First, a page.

"They're wearin' ya down, man!" Blair laughed, slapping Jim once on the shoulder.
The girl was crossing her arms now, lips pursed in concentration, probably thinking about how the frowning mean man possibly had no sense of humor whatsoever, unlike his friend sitting next to him. Suddenly, her eyes brightened and she raised one finger before disappearing from the window.
"Uh-oh, I just saw a light bulb go on, Jim." Blair tried to speak ominously but still had to stifle a few residual giggles. "This is gonna be a good one -- I can feel it!"
"Shh! Sandburg! I'm trying to concentrate here," Jim muttered. "Whose side are you on, anyway?"
"Hey, I'm just an impartial spectator," Blair said, holding his hands up.
"Yeah, right," said Jim.
Finally, the girl popped up at the window again. She carefully settled herself in front of the window again, closing her eyes and seemingly gathering some kind of concentration before her next, and hopefully victorious, attack to save the man in the truck from his certainly unhappy existence.
A little blonde boy, a not-so-little curly brown-haired young man, and a frowning short-haired man all fell silent, waiting for the next assault, wondering if it would be a successful strike against the Uber-mother of all frowns.
Slowly, the girl grimly produced a black Jags baseball cap and settled it on her head. Looking Jim straight in the eye, she moved her face as close to the window as she could, then proceeded to produce the biggest, ugliest, meanest frown an eight-year-old girl can possibly muster.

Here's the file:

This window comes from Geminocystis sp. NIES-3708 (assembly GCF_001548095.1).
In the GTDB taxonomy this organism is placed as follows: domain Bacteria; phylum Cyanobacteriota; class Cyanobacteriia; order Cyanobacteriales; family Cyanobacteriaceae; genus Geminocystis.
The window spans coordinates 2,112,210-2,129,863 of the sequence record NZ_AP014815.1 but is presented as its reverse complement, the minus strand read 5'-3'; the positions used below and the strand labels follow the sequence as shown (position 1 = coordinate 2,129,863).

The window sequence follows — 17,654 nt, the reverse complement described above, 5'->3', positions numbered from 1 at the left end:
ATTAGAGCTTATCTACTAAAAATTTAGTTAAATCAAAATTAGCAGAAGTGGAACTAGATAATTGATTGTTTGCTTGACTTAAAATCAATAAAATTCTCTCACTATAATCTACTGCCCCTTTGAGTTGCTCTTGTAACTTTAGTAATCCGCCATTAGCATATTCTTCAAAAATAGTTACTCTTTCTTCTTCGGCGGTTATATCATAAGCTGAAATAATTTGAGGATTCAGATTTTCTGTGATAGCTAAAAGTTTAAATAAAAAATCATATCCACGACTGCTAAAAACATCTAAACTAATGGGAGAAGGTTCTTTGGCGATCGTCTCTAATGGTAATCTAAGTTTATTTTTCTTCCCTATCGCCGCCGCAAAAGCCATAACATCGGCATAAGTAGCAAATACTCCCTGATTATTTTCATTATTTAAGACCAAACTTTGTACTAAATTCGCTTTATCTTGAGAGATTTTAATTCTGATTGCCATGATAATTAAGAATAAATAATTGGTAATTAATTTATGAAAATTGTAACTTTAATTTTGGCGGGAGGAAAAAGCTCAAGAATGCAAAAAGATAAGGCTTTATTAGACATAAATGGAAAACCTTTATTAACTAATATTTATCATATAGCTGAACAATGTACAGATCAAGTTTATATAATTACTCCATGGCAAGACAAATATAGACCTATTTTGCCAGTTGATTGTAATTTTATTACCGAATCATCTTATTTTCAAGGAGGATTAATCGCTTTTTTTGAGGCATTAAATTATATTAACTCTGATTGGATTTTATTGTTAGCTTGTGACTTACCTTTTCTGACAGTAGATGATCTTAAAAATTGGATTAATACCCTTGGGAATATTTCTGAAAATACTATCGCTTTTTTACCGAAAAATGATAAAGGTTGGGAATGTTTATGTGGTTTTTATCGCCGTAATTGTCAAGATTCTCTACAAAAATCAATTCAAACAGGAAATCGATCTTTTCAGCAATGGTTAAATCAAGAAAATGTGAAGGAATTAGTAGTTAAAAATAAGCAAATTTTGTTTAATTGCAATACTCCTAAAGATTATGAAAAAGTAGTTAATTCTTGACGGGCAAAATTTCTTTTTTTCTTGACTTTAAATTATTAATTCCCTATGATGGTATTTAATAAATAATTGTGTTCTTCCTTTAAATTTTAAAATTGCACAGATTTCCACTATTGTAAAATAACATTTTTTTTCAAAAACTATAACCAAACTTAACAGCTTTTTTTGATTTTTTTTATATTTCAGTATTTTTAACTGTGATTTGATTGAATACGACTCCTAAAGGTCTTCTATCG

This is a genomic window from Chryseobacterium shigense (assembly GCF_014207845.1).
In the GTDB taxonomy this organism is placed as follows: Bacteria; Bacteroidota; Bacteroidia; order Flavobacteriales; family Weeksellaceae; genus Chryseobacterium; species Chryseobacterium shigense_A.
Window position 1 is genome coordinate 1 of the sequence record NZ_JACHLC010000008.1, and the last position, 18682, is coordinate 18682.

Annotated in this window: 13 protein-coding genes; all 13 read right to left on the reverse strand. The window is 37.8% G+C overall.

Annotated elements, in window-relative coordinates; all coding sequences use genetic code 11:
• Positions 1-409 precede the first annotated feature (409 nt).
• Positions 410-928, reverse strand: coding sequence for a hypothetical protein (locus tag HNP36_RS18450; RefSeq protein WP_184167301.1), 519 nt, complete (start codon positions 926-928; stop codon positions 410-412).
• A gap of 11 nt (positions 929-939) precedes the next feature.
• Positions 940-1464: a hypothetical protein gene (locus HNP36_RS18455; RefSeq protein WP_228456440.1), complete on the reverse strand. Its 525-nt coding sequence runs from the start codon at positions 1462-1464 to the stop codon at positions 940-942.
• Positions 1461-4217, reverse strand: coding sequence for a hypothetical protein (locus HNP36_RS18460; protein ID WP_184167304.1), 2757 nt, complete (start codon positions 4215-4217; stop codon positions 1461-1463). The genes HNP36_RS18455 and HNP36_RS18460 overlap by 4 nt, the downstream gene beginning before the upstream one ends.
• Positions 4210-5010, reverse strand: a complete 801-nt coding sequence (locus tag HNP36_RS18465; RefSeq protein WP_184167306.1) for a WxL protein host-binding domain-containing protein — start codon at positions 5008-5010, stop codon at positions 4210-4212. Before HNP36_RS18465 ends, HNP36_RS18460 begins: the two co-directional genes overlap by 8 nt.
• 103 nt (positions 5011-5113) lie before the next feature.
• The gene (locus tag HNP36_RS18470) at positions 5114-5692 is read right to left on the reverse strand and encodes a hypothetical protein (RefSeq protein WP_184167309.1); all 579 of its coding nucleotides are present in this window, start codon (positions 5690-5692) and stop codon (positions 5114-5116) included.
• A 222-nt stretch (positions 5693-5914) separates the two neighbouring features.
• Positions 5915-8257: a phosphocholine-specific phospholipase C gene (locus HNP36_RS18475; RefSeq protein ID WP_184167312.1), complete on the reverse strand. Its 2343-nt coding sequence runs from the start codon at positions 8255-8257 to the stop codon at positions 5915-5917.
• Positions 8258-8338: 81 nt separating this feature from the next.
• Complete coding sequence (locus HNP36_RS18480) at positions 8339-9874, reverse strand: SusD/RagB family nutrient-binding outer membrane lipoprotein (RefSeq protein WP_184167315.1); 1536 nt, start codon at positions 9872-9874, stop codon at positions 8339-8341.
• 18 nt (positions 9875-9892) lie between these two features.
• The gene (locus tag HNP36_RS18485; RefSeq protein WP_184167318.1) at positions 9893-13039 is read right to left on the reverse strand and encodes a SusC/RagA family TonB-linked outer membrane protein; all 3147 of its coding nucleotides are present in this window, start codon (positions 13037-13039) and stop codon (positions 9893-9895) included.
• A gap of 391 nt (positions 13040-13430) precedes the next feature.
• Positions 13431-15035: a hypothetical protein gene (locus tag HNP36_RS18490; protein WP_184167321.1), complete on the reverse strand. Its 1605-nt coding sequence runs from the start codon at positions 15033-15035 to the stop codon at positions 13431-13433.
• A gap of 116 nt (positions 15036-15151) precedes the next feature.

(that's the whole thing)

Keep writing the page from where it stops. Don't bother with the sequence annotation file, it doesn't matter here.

The younger man in the pickup exploded into helpless, loud howls, his whole body convulsing, his eyes tearing, his lungs unable to take in a full breath of air for several seconds. Finally, he gasped out a few words. "She's a genius! That's what you look like, man! That's really what you look like!" Blair howled again, continuing to slap his leg repeatedly.
At first, the extra-stern detective continued to just sit motionless. The first manifestation was particularly hard clenching of the jaw. Then his lips twitched, ever so slightly. Then a little more. Then his shoulders shuddered.
Finally, Jim pulled down the rim of his own Jags cap as far as he could in an attempt to hide his rapidly approaching defeat, trying to protect what little dignity he had left in the world.
Fortunately for the girl, the brim was not wide enough to completely hide the extremely large grin that appeared on her vanquished opponent's face. Grinning widely, she turned to her brother and slapped him a high-five, both children giggling.
Chuckling quietly under his breath, Jim looked over at his still-laughing-helplessly partner and shook his head. "I take that back, Chief. You're the one with the carbon monoxide poisoning."
- The End -
Go to Traffic Jam VI...